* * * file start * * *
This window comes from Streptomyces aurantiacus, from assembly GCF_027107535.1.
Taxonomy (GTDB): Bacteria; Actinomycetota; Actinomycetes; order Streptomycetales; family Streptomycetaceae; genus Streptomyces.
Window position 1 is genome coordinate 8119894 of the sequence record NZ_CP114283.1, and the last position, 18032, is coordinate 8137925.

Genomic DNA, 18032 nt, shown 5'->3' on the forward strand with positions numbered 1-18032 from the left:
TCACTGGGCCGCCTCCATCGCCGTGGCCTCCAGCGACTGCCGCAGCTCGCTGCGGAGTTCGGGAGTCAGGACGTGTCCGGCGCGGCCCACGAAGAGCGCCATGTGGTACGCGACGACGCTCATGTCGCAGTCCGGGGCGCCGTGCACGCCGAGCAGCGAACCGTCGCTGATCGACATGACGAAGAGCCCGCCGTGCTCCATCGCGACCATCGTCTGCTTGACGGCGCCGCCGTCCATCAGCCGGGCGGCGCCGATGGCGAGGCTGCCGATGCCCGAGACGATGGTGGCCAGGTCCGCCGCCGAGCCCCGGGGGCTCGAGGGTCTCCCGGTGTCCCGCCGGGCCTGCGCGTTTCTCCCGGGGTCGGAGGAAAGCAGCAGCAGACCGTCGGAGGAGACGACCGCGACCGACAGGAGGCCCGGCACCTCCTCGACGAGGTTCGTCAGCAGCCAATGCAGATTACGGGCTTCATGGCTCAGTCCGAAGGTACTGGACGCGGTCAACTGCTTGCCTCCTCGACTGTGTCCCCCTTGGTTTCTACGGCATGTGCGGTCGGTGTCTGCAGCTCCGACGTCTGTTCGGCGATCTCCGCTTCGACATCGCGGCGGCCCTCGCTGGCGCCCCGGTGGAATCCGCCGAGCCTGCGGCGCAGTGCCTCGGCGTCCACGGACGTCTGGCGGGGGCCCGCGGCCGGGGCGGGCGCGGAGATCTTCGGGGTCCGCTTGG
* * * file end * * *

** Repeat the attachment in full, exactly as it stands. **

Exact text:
This window comes from Streptomyces aurantiacus, from assembly GCF_027107535.1.
Taxonomy (GTDB): Bacteria; Actinomycetota; Actinomycetes; order Streptomycetales; family Streptomycetaceae; genus Streptomyces.
Window position 1 is genome coordinate 8119894 of the sequence record NZ_CP114283.1, and the last position, 18032, is coordinate 8137925.

Genomic DNA, 18032 nt, shown 5'->3' on the forward strand with positions numbered 1-18032 from the left:
TCACTGGGCCGCCTCCATCGCCGTGGCCTCCAGCGACTGCCGCAGCTCGCTGCGGAGTTCGGGAGTCAGGACGTGTCCGGCGCGGCCCACGAAGAGCGCCATGTGGTACGCGACGACGCTCATGTCGCAGTCCGGGGCGCCGTGCACGCCGAGCAGCGAACCGTCGCTGATCGACATGACGAAGAGCCCGCCGTGCTCCATCGCGACCATCGTCTGCTTGACGGCGCCGCCGTCCATCAGCCGGGCGGCGCCGATGGCGAGGCTGCCGATGCCCGAGACGATGGTGGCCAGGTCCGCCGCCGAGCCCCGGGGGCTCGAGGGTCTCCCGGTGTCCCGCCGGGCCTGCGCGTTTCTCCCGGGGTCGGAGGAAAGCAGCAGCAGACCGTCGGAGGAGACGACCGCGACCGACAGGAGGCCCGGCACCTCCTCGACGAGGTTCGTCAGCAGCCAATGCAGATTACGGGCTTCATGGCTCAGTCCGAAGGTACTGGACGCGGTCAACTGCTTGCCTCCTCGACTGTGTCCCCCTTGGTTTCTACGGCATGTGCGGTCGGTGTCTGCAGCTCCGACGTCTGTTCGGCGATCTCCGCTTCGACATCGCGGCGGCCCTCGCTGGCGCCCCGGTGGAATCCGCCGAGCCTGCGGCGCAGTGCCTCGGCGTCCACGGACGTCTGGCGGGGGCCCGCGGCCGGGGCGGGCGCGGAGATCTTCGGGGTCCGCTTGG